INCLUDES 9 TRACKS
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grouper - Way Their Crept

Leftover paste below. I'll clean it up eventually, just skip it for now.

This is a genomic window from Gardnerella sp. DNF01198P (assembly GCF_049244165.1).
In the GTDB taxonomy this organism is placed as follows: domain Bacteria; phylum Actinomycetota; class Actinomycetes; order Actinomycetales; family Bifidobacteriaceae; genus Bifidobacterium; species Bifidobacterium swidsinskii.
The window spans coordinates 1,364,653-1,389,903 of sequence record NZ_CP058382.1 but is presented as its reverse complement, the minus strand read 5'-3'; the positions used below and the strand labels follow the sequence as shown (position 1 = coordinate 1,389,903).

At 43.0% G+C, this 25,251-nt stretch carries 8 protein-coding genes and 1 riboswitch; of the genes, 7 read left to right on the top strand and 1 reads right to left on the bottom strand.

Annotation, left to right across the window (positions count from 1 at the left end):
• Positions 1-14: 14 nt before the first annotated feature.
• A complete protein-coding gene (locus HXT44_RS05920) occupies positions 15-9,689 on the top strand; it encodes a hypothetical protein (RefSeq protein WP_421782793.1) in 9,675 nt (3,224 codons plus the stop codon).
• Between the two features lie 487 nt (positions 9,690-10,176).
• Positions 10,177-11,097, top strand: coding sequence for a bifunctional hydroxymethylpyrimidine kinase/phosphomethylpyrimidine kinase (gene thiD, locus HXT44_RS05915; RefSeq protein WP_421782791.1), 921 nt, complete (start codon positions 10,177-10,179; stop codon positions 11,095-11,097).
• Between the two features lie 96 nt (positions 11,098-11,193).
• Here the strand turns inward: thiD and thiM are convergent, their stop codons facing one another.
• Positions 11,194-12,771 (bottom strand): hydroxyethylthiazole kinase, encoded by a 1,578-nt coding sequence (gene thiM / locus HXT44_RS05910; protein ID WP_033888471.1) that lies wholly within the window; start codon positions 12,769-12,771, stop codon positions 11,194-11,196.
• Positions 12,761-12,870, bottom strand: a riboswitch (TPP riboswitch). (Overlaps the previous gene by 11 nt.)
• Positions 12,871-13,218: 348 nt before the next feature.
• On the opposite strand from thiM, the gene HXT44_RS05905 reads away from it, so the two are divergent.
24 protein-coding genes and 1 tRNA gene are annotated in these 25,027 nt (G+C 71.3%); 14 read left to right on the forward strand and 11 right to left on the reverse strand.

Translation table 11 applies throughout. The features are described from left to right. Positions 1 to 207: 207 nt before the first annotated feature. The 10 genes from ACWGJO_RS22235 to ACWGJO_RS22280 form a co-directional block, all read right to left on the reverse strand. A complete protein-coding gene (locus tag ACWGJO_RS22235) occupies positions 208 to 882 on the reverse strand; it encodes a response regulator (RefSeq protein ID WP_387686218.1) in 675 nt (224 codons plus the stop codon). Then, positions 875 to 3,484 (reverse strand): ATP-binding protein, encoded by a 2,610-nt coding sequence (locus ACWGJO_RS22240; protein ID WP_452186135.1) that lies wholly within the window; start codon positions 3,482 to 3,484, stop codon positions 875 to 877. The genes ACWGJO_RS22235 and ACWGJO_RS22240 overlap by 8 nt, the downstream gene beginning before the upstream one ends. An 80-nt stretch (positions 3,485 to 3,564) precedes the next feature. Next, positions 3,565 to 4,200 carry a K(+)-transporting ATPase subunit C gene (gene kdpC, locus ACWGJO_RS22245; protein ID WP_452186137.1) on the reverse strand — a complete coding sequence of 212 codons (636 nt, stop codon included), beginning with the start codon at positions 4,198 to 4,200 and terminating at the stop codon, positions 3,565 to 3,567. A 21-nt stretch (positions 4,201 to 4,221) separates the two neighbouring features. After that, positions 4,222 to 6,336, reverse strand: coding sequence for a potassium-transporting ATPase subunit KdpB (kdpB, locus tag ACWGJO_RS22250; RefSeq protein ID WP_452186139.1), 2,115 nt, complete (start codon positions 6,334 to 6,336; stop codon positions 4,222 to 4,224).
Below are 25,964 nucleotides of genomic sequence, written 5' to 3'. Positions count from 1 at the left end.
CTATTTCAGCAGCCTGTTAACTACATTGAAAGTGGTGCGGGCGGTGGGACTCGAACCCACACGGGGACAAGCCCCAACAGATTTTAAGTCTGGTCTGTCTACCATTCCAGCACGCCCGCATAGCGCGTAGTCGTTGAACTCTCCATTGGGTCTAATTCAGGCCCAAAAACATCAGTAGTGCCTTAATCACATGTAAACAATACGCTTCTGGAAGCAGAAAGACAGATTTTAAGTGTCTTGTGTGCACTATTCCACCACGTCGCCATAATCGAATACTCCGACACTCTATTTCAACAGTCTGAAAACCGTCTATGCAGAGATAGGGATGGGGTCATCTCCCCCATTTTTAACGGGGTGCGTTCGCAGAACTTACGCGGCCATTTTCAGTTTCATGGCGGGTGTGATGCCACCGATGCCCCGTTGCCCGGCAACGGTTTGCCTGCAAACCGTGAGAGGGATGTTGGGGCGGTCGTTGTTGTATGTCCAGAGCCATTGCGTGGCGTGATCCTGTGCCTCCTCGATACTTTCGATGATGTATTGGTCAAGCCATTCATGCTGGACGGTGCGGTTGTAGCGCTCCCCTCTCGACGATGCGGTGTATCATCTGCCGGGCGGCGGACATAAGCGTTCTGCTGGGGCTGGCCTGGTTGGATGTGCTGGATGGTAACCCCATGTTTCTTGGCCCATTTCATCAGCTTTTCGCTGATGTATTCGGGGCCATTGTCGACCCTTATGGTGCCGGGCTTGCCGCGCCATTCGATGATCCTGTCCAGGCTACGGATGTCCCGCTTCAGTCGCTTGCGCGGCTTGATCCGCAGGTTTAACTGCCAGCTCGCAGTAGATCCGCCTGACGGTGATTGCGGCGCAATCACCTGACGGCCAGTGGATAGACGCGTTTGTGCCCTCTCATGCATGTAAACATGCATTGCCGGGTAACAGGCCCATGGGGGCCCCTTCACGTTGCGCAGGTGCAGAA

'Way Their Crept' was originally released back in 2005 but the folks at Type Records have managed to re-release it on vinyl and mp3 and it's high time. Although since the album's release there has certainly been a lot of interest generated in Liz Harris's Grouper project, we've always felt that more people needed to get hold of this album. Maybe that's down to the construction of the tracks - deceptive in their simplicity, on the first play you are almost encouraged to think that there's nothing to it; it's just vocals and tape delay, right? That's where you'd be wrong, Harris's voice is submerged beneath layer upon layer of dense noise and tape saturation, looping into a degraded whirlwind of cascading sound and on every play you wipe away another layer and discover something more. There are comparisons I could possibly make, the original press release compared 'Way Their Crept' to Arvo Part and William Basinski, but while there are similarities (Basinski's use of slowly degrading tapes, Arvo Part's sense of harmony and stark minimalism) Liz Harris is an artist I can safely say is out on her own. A Grouper album simply sounds like a Grouper album, you can spot her tracks a mile off - that voice, those slowly-shifting waves of audio, and to have a sound that characteristic is truly amazing. For me, 'Way Their Crept' is like watching a film, once you've started it's hard to stop; you've got to go through it in one sitting, taking in each track as if it were a scene in a movie, analysing it carefully before coming to the breathtaking conclusion, and when you finally reach the end you're well aware that you've sat through a very special experience indeed. Personal, emotional and packed with that priceless stuff missing from so much contemporary experimental music; substance, this is a stunning record and one which I'm certain we will be able to listen to many years from now and it won't have dated at all. These productions are totally out of time and out of place in the world, and rather than feeling like an alien experience listening to it, it feels like you are learning something about music, something about subtlety and restraint. An absolutely bumper recommendation.